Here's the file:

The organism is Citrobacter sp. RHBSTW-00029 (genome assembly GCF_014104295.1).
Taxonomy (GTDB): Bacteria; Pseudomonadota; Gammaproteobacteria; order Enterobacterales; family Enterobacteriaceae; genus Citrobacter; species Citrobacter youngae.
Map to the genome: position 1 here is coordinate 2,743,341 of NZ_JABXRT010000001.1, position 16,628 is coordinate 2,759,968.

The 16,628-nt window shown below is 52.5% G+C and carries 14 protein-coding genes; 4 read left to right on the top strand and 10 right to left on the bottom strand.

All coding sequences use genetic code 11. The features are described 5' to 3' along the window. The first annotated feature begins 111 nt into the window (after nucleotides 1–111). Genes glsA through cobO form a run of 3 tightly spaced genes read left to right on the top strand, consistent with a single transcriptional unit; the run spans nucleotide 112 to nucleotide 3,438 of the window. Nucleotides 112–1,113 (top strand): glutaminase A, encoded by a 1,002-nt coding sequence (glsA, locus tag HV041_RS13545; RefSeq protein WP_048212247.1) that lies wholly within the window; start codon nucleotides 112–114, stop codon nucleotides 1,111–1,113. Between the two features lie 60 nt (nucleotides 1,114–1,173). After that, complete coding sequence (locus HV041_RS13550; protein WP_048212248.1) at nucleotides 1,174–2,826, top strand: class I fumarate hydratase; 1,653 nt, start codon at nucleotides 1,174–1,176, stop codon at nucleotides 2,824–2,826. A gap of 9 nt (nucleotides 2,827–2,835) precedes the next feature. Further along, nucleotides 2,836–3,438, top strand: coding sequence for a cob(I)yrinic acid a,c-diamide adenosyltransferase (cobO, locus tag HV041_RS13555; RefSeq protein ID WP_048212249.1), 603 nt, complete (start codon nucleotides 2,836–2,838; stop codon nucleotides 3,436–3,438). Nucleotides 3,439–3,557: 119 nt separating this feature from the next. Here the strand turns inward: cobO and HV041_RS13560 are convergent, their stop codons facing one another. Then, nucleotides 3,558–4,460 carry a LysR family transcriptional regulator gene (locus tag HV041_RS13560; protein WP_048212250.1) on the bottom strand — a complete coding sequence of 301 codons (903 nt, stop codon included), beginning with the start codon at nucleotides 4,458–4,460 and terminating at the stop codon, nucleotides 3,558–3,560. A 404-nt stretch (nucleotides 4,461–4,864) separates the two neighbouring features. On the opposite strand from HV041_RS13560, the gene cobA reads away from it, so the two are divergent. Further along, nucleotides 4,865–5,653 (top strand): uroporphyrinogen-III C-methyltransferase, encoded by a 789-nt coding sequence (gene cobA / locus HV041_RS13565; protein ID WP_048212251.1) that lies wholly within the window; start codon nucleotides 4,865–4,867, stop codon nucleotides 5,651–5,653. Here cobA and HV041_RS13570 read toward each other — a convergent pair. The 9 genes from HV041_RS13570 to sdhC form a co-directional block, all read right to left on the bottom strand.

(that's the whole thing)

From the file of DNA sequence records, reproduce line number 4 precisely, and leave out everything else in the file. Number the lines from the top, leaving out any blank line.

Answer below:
The 16,628-nt window shown below is 52.5% G+C and carries 14 protein-coding genes; 4 read left to right on the top strand and 10 right to left on the bottom strand.